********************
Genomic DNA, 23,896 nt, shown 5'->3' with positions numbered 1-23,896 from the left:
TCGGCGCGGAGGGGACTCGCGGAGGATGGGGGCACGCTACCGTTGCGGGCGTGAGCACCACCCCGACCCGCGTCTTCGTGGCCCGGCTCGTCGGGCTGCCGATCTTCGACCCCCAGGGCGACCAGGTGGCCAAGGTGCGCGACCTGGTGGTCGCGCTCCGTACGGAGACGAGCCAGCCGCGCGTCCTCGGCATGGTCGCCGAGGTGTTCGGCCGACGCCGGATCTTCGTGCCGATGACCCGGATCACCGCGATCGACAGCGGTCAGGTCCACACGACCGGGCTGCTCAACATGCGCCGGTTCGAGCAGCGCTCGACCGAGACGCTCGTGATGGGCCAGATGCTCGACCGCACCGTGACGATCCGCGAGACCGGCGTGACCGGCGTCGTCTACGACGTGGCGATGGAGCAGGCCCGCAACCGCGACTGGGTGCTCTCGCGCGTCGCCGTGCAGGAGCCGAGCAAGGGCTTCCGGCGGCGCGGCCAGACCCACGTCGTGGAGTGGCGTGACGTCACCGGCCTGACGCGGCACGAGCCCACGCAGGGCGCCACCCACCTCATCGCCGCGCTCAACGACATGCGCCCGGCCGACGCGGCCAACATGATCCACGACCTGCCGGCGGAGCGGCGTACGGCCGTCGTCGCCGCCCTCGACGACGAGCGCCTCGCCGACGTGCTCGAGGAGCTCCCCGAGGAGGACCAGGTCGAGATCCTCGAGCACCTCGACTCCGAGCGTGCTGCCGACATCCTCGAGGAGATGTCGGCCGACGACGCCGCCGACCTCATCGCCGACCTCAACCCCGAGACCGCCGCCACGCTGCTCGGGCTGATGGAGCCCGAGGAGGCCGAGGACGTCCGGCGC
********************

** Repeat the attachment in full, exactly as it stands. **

Genomic DNA, 23,896 nt, shown 5'->3' with positions numbered 1-23,896 from the left:
TCGGCGCGGAGGGGACTCGCGGAGGATGGGGGCACGCTACCGTTGCGGGCGTGAGCACCACCCCGACCCGCGTCTTCGTGGCCCGGCTCGTCGGGCTGCCGATCTTCGACCCCCAGGGCGACCAGGTGGCCAAGGTGCGCGACCTGGTGGTCGCGCTCCGTACGGAGACGAGCCAGCCGCGCGTCCTCGGCATGGTCGCCGAGGTGTTCGGCCGACGCCGGATCTTCGTGCCGATGACCCGGATCACCGCGATCGACAGCGGTCAGGTCCACACGACCGGGCTGCTCAACATGCGCCGGTTCGAGCAGCGCTCGACCGAGACGCTCGTGATGGGCCAGATGCTCGACCGCACCGTGACGATCCGCGAGACCGGCGTGACCGGCGTCGTCTACGACGTGGCGATGGAGCAGGCCCGCAACCGCGACTGGGTGCTCTCGCGCGTCGCCGTGCAGGAGCCGAGCAAGGGCTTCCGGCGGCGCGGCCAGACCCACGTCGTGGAGTGGCGTGACGTCACCGGCCTGACGCGGCACGAGCCCACGCAGGGCGCCACCCACCTCATCGCCGCGCTCAACGACATGCGCCCGGCCGACGCGGCCAACATGATCCACGACCTGCCGGCGGAGCGGCGTACGGCCGTCGTCGCCGCCCTCGACGACGAGCGCCTCGCCGACGTGCTCGAGGAGCTCCCCGAGGAGGACCAGGTCGAGATCCTCGAGCACCTCGACTCCGAGCGTGCTGCCGACATCCTCGAGGAGATGTCGGCCGACGACGCCGCCGACCTCATCGCCGACCTCAACCCCGAGACCGCCGCCACGCTGCTCGGGCTGATGGAGCCCGAGGAGGCCGAGGACGTCCGGCGC